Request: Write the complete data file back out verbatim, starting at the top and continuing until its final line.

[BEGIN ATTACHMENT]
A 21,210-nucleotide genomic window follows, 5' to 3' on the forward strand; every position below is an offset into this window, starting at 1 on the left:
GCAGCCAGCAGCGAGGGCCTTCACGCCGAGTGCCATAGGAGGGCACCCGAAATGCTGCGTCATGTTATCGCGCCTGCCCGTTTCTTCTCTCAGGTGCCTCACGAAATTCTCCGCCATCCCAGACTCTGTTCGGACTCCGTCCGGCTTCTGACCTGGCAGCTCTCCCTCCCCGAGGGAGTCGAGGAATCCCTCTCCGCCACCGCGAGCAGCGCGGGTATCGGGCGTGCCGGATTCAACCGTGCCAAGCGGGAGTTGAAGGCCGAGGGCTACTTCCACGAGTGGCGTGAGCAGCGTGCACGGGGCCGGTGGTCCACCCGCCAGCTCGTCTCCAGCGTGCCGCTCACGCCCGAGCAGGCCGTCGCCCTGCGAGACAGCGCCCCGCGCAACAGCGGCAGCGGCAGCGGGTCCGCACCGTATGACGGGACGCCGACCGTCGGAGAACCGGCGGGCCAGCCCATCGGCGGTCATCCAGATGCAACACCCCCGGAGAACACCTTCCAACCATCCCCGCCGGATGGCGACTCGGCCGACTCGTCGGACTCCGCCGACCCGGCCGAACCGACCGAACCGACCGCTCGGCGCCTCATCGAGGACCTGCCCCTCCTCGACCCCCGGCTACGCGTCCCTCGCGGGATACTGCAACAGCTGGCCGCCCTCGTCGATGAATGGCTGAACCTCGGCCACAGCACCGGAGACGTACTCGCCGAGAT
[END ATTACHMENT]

A 21,210-nucleotide genomic window follows, 5' to 3' on the forward strand; every position below is an offset into this window, starting at 1 on the left:
GCAGCCAGCAGCGAGGGCCTTCACGCCGAGTGCCATAGGAGGGCACCCGAAATGCTGCGTCATGTTATCGCGCCTGCCCGTTTCTTCTCTCAGGTGCCTCACGAAATTCTCCGCCATCCCAGACTCTGTTCGGACTCCGTCCGGCTTCTGACCTGGCAGCTCTCCCTCCCCGAGGGAGTCGAGGAATCCCTCTCCGCCACCGCGAGCAGCGCGGGTATCGGGCGTGCCGGATTCAACCGTGCCAAGCGGGAGTTGAAGGCCGAGGGCTACTTCCACGAGTGGCGTGAGCAGCGTGCACGGGGCCGGTGGTCCACCCGCCAGCTCGTCTCCAGCGTGCCGCTCACGCCCGAGCAGGCCGTCGCCCTGCGAGACAGCGCCCCGCGCAACAGCGGCAGCGGCAGCGGGTCCGCACCGTATGACGGGACGCCGACCGTCGGAGAACCGGCGGGCCAGCCCATCGGCGGTCATCCAGATGCAACACCCCCGGAGAACACCTTCCAACCATCCCCGCCGGATGGCGACTCGGCCGACTCGTCGGACTCCGCCGACCCGGCCGAACCGACCGAACCGACCGCTCGGCGCCTCATCGAGGACCTGCCCCTCCTCGACCCCCGGCTACGCGTCCCTCGCGGGATACTGCAACAGCTGGCCGCCCTCGTCGATGAATGGCTGAACCTCGGCCACAGCACCGGAGACGTACTCGCCGAGAT